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Film | Claire Denis

|  Carreer Award


Foto Claire Denis Powerful human portraits. Private dramas, collective stories, light touches. She offers a view of a multiethnic, constantly changing world that disturbs and fascinates. Because between observation and narrative, the eye of the camera is both detached and involved. This is Claire Denis’s cinema (Paris, 1948). Loved and acclaimed worldwide, her two most representative films are J’ai pas sommeil (1994) and Nénette and Boni (1996, Golden Leopard at the Locarno Festival).

More than ten feature films, shorts, documentaries and important community projects (Ten Minutes Older: The Cello, 2002) make Claire Denis one of the most important European directors. Her films are vital and problematic, sensory and complex, elusive and sophisticated; a representation by images of passions without words.

Her artistic debut dates back to the ‘80s, when she directed several short films for TV and worked as an assistant to Jim Jarmusch, Wim Wenders, Jacques Rivette and Costa-Gavras. One of her most important works to date is the feature Chocolat (1988), an evocation of her childhood in Cameroon and a film that combines European culture and African traditions; an intense and exciting film that explores everyday life and captivates the audience for the fluidity of the story.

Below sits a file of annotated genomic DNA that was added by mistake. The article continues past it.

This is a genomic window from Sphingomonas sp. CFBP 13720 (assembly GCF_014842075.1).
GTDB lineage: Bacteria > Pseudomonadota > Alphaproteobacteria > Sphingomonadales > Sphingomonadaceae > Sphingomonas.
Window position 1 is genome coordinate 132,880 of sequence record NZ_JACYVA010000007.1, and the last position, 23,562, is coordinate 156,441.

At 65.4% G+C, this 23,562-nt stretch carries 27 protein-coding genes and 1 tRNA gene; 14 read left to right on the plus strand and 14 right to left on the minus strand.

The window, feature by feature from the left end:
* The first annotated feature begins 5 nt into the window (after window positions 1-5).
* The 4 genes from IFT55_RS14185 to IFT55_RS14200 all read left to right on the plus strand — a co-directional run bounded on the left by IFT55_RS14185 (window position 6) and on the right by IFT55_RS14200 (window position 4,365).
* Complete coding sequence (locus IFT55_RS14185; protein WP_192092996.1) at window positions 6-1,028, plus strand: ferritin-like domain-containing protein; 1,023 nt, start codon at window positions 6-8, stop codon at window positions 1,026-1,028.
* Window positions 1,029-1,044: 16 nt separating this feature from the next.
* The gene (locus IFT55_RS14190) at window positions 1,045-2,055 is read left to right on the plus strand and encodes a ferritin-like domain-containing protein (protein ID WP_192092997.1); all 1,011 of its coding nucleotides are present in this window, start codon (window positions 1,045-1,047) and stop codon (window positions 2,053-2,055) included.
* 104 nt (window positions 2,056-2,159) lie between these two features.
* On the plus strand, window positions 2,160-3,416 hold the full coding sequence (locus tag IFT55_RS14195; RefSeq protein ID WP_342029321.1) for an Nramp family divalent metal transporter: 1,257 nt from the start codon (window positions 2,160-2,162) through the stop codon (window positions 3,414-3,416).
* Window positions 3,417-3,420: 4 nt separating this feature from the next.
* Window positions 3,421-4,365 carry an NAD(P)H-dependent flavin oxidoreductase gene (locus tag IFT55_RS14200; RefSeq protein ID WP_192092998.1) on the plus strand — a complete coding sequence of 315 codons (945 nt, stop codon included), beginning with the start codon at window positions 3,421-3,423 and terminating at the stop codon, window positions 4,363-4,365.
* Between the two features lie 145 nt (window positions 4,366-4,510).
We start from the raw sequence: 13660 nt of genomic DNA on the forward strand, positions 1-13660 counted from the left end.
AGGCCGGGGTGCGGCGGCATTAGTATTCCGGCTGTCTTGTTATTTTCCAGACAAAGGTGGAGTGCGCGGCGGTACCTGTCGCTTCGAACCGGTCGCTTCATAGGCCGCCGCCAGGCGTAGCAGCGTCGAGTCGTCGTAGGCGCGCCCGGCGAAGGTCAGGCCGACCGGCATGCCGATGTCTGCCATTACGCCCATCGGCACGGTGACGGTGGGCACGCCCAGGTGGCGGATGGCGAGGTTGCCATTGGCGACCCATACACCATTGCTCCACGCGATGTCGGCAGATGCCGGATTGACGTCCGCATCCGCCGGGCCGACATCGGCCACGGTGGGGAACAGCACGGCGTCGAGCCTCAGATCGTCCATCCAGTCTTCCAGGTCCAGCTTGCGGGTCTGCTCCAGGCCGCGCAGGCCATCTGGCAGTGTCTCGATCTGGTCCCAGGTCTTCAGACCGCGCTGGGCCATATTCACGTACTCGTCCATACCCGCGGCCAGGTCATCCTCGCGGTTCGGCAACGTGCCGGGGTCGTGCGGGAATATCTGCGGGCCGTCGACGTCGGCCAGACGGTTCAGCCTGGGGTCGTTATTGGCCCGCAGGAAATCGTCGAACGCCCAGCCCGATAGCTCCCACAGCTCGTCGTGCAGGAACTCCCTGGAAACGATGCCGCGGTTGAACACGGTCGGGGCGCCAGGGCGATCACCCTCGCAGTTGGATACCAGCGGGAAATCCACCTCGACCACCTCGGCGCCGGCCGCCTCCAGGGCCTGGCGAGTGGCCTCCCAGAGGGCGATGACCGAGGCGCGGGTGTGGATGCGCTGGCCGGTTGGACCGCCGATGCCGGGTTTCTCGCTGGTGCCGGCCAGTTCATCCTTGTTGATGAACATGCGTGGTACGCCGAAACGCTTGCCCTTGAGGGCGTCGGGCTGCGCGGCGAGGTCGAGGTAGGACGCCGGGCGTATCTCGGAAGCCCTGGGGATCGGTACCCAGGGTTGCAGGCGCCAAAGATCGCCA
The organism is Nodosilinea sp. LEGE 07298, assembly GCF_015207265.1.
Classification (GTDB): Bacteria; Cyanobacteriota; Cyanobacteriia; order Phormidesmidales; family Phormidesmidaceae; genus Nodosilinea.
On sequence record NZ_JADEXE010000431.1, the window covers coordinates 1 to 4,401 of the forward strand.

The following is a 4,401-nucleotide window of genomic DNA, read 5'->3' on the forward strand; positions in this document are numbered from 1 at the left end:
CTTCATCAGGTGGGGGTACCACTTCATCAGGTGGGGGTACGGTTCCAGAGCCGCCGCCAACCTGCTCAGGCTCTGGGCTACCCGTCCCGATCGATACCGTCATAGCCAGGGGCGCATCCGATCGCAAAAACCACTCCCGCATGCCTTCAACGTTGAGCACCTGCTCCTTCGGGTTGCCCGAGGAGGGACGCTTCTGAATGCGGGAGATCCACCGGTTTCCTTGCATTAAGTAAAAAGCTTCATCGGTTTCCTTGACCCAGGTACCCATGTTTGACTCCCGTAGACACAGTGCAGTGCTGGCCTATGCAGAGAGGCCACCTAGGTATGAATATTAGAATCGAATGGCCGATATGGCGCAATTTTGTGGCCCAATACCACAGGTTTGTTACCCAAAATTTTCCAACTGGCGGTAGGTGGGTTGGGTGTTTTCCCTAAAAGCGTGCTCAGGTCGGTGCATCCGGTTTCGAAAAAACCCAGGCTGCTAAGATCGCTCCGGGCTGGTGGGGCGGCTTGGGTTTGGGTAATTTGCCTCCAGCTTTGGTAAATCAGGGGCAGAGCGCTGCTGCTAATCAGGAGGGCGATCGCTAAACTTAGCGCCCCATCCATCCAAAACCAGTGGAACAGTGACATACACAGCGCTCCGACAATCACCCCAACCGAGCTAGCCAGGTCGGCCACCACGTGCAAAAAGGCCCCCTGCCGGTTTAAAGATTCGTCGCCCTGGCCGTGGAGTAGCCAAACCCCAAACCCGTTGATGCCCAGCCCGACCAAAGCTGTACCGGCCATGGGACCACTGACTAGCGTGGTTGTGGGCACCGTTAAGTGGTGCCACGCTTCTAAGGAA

1990 is the year of No Fear, No Fie (S’en fout la mort), the story of the friendship between the African Dah and the Martinican Jocelyn; an explosion of emotions, interracial tensions and family conflicts, a common theme in her art. Her films penetrate under the skin, in a contemporary, yet timeless, anthropological exploration of feelings.

In 1994, Claire Denis, is awarded a prize at the Festival of Turin for U.S. Go Home, an episode of the series Tous les garçon et les filles de leur âge..., produced by ARTE. In the same year she makes J’ai pas sommeil, an urban fresco of three people that lose their way, are excluded from society and immersed in a deafening indifference. A tough Marseilles, imbued with the strong colors of the Mediterranean, is the backdrop for Nénette and Boni (1996), a sensual portrait that examines bodies and faces.

Based on Herman Melville’s novel “Billy Budd” in 1999 she makes Beau travail, a film that sets aside the traditional rules of storytelling and stages a soul drama: the seduction/repulsion relationship between two French legionnaires stationed in the Gulf of Djibouti. Another adaptation from the novel “The Intruder” by Jean-Luc Nancy is the film L’intrus (2004, in competition at the Venice Film Festival): a reflection on identity and non-involvedness, an initiatory journey in search of a painful past, a thriller and a journey between film noir and research cinema (the quotes and the main character Michel Subari go to Reflux, the only film directed by the “cursed” scriptwriter of the Nouvelle Vague, Paul Gégauff).